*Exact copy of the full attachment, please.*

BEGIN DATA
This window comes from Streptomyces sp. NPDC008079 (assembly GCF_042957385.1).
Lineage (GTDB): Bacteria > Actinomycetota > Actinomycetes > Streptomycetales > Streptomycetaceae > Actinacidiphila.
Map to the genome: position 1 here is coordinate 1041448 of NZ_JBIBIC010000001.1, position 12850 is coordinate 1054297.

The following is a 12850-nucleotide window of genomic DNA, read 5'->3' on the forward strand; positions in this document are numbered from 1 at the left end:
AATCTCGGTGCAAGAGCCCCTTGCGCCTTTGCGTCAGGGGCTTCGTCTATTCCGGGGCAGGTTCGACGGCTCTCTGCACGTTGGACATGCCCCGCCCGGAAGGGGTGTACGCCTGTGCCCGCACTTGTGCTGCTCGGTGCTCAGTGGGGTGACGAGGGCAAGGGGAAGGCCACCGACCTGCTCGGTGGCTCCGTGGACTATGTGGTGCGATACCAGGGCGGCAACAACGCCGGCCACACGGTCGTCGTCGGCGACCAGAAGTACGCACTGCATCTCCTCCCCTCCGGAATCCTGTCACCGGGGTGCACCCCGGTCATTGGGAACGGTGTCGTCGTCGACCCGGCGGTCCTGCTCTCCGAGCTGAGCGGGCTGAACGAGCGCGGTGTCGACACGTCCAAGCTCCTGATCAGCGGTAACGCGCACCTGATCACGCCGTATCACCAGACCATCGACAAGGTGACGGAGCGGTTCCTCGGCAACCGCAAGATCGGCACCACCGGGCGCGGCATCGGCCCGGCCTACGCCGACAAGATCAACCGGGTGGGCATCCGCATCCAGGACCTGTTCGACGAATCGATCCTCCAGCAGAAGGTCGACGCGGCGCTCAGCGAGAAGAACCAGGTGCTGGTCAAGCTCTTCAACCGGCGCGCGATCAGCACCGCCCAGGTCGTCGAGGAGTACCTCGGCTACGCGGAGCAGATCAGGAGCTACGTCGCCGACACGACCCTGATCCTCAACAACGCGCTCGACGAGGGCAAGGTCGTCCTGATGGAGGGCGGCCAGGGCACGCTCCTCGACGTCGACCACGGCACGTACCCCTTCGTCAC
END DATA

This window comes from Streptomyces sp. NPDC008079 (assembly GCF_042957385.1).
Lineage (GTDB): Bacteria > Actinomycetota > Actinomycetes > Streptomycetales > Streptomycetaceae > Actinacidiphila.
Map to the genome: position 1 here is coordinate 1041448 of NZ_JBIBIC010000001.1, position 12850 is coordinate 1054297.

The following is a 12850-nucleotide window of genomic DNA, read 5'->3' on the forward strand; positions in this document are numbered from 1 at the left end:
AATCTCGGTGCAAGAGCCCCTTGCGCCTTTGCGTCAGGGGCTTCGTCTATTCCGGGGCAGGTTCGACGGCTCTCTGCACGTTGGACATGCCCCGCCCGGAAGGGGTGTACGCCTGTGCCCGCACTTGTGCTGCTCGGTGCTCAGTGGGGTGACGAGGGCAAGGGGAAGGCCACCGACCTGCTCGGTGGCTCCGTGGACTATGTGGTGCGATACCAGGGCGGCAACAACGCCGGCCACACGGTCGTCGTCGGCGACCAGAAGTACGCACTGCATCTCCTCCCCTCCGGAATCCTGTCACCGGGGTGCACCCCGGTCATTGGGAACGGTGTCGTCGTCGACCCGGCGGTCCTGCTCTCCGAGCTGAGCGGGCTGAACGAGCGCGGTGTCGACACGTCCAAGCTCCTGATCAGCGGTAACGCGCACCTGATCACGCCGTATCACCAGACCATCGACAAGGTGACGGAGCGGTTCCTCGGCAACCGCAAGATCGGCACCACCGGGCGCGGCATCGGCCCGGCCTACGCCGACAAGATCAACCGGGTGGGCATCCGCATCCAGGACCTGTTCGACGAATCGATCCTCCAGCAGAAGGTCGACGCGGCGCTCAGCGAGAAGAACCAGGTGCTGGTCAAGCTCTTCAACCGGCGCGCGATCAGCACCGCCCAGGTCGTCGAGGAGTACCTCGGCTACGCGGAGCAGATCAGGAGCTACGTCGCCGACACGACCCTGATCCTCAACAACGCGCTCGACGAGGGCAAGGTCGTCCTGATGGAGGGCGGCCAGGGCACGCTCCTCGACGTCGACCACGGCACGTACCCCTTCGTCAC